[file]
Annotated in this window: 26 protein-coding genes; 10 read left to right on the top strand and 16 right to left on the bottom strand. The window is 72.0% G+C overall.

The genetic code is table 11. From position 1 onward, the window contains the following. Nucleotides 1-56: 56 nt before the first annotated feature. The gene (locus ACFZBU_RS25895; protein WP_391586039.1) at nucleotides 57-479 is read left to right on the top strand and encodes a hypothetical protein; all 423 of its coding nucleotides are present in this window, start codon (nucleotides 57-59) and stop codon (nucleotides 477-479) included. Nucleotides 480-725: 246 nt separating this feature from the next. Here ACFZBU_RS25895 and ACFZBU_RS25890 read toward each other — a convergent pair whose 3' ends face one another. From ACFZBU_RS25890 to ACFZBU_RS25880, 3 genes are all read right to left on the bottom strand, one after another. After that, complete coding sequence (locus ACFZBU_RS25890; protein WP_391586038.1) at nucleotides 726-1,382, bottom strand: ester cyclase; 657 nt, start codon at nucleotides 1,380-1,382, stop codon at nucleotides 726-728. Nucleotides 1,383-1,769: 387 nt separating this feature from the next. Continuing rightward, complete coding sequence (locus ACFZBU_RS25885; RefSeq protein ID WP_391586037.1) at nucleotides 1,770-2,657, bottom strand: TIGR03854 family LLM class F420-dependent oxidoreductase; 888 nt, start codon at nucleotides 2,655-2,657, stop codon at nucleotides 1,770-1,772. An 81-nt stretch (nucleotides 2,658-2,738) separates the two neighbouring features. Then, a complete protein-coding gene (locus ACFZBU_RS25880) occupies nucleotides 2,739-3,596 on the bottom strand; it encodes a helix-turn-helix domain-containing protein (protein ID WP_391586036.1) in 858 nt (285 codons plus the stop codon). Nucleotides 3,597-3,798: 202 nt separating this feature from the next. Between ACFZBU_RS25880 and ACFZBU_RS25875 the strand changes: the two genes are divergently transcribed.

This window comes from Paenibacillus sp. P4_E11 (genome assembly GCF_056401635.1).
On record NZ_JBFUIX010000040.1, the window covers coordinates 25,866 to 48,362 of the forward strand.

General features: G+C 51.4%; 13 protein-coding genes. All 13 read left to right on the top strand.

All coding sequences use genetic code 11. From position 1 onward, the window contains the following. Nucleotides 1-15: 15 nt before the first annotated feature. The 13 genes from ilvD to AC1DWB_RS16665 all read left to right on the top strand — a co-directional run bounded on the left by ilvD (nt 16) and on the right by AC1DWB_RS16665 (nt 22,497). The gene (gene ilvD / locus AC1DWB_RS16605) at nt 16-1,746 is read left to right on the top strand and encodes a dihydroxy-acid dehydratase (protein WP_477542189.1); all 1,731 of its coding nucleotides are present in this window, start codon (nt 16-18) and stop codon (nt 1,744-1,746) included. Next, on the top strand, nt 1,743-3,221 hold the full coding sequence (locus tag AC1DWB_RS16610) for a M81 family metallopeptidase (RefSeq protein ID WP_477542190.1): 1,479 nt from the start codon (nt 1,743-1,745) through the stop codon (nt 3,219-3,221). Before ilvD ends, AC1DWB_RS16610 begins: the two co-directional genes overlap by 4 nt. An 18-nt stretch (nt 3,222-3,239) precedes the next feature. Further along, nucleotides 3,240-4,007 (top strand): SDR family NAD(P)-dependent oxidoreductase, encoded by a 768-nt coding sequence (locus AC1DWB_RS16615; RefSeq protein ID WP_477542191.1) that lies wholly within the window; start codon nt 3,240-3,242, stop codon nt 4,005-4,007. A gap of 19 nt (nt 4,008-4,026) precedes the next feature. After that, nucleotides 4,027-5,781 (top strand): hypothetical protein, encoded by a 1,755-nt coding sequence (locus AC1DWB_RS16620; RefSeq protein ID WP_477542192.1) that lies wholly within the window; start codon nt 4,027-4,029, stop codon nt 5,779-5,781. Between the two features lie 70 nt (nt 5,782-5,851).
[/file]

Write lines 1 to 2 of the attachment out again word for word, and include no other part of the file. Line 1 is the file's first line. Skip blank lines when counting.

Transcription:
Annotated in this window: 26 protein-coding genes; 10 read left to right on the top strand and 16 right to left on the bottom strand. The window is 72.0% G+C overall.

The genetic code is table 11. From position 1 onward, the window contains the following. Nucleotides 1-56: 56 nt before the first annotated feature. The gene (locus ACFZBU_RS25895; protein WP_391586039.1) at nucleotides 57-479 is read left to right on the top strand and encodes a hypothetical protein; all 423 of its coding nucleotides are present in this window, start codon (nucleotides 57-59) and stop codon (nucleotides 477-479) included. Nucleotides 480-725: 246 nt separating this feature from the next. Here ACFZBU_RS25895 and ACFZBU_RS25890 read toward each other — a convergent pair whose 3' ends face one another. From ACFZBU_RS25890 to ACFZBU_RS25880, 3 genes are all read right to left on the bottom strand, one after another. After that, complete coding sequence (locus ACFZBU_RS25890; protein WP_391586038.1) at nucleotides 726-1,382, bottom strand: ester cyclase; 657 nt, start codon at nucleotides 1,380-1,382, stop codon at nucleotides 726-728. Nucleotides 1,383-1,769: 387 nt separating this feature from the next. Continuing rightward, complete coding sequence (locus ACFZBU_RS25885; RefSeq protein ID WP_391586037.1) at nucleotides 1,770-2,657, bottom strand: TIGR03854 family LLM class F420-dependent oxidoreductase; 888 nt, start codon at nucleotides 2,655-2,657, stop codon at nucleotides 1,770-1,772. An 81-nt stretch (nucleotides 2,658-2,738) separates the two neighbouring features. Then, a complete protein-coding gene (locus ACFZBU_RS25880) occupies nucleotides 2,739-3,596 on the bottom strand; it encodes a helix-turn-helix domain-containing protein (protein ID WP_391586036.1) in 858 nt (285 codons plus the stop codon). Nucleotides 3,597-3,798: 202 nt separating this feature from the next. Between ACFZBU_RS25880 and ACFZBU_RS25875 the strand changes: the two genes are divergently transcribed.